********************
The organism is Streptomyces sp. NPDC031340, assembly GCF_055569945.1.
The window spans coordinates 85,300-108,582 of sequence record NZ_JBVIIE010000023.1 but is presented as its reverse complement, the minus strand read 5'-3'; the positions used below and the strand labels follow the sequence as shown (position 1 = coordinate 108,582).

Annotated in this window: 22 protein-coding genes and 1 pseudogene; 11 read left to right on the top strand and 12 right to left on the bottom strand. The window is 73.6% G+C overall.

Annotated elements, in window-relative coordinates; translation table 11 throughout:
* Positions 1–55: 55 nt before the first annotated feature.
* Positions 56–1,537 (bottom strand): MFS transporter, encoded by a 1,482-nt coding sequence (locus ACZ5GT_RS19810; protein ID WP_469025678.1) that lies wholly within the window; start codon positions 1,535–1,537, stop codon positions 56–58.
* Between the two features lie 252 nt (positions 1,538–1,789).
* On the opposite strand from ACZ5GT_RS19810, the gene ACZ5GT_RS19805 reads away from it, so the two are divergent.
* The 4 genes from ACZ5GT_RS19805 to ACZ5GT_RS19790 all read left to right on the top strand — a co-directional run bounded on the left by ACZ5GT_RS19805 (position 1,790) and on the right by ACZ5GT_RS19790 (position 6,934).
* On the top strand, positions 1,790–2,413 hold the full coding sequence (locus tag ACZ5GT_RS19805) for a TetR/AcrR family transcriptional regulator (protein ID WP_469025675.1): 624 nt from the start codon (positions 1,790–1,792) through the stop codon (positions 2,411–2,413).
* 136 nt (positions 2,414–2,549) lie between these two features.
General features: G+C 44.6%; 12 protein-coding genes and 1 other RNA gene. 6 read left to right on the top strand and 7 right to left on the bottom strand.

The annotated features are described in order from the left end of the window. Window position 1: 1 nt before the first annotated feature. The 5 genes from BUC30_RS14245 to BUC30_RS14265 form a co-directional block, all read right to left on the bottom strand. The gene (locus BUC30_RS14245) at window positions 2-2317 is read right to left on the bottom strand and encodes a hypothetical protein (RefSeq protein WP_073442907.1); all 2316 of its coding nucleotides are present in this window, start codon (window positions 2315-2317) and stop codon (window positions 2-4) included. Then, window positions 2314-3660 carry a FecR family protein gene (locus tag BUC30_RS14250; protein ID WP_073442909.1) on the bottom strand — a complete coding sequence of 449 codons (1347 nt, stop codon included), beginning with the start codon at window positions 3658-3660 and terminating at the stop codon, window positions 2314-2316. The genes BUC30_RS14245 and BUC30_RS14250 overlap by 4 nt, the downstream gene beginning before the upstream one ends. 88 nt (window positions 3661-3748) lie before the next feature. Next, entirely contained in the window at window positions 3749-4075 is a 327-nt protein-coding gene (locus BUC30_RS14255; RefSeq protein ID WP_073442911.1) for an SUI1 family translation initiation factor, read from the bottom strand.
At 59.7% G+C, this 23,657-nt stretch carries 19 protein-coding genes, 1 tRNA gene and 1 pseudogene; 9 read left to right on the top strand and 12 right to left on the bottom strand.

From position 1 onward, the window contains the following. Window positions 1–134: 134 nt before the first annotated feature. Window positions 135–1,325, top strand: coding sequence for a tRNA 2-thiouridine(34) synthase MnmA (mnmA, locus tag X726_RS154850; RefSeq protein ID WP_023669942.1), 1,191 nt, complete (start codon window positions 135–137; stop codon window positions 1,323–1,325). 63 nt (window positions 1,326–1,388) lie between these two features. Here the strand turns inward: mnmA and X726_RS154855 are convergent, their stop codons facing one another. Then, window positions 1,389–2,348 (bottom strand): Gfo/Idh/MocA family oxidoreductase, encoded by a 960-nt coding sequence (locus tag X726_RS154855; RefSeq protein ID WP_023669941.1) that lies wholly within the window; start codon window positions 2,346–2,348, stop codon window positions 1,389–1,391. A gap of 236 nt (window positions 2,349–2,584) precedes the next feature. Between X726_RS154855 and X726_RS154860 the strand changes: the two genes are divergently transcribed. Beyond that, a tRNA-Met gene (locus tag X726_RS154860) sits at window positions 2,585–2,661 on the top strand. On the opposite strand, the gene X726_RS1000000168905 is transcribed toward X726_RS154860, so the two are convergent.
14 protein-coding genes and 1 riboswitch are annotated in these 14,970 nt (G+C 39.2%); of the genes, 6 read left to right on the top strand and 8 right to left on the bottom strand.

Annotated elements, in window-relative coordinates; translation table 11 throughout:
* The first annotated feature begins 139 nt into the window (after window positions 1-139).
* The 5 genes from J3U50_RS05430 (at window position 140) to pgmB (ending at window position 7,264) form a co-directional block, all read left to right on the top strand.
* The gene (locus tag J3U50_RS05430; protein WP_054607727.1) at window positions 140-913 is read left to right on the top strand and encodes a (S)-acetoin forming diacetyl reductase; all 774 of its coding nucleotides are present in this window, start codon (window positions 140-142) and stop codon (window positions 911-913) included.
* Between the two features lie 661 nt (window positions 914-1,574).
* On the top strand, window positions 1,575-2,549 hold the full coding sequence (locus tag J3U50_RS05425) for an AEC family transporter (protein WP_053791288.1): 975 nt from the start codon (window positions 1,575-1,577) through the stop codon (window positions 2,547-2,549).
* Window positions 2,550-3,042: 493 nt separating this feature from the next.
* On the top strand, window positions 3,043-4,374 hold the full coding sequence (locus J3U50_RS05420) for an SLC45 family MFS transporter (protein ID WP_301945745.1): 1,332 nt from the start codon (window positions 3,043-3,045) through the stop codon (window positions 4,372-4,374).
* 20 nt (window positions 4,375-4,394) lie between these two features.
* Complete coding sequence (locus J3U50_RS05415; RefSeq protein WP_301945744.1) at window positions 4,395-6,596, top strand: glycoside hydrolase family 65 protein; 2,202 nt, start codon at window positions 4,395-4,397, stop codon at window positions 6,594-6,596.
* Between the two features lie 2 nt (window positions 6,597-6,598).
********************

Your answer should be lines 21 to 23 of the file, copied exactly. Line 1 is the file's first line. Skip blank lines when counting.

* Between the two features lie 661 nt (window positions 914-1,574).
* On the top strand, window positions 1,575-2,549 hold the full coding sequence (locus tag J3U50_RS05425) for an AEC family transporter (protein WP_053791288.1): 975 nt from the start codon (window positions 1,575-1,577) through the stop codon (window positions 2,547-2,549).
* Window positions 2,550-3,042: 493 nt separating this feature from the next.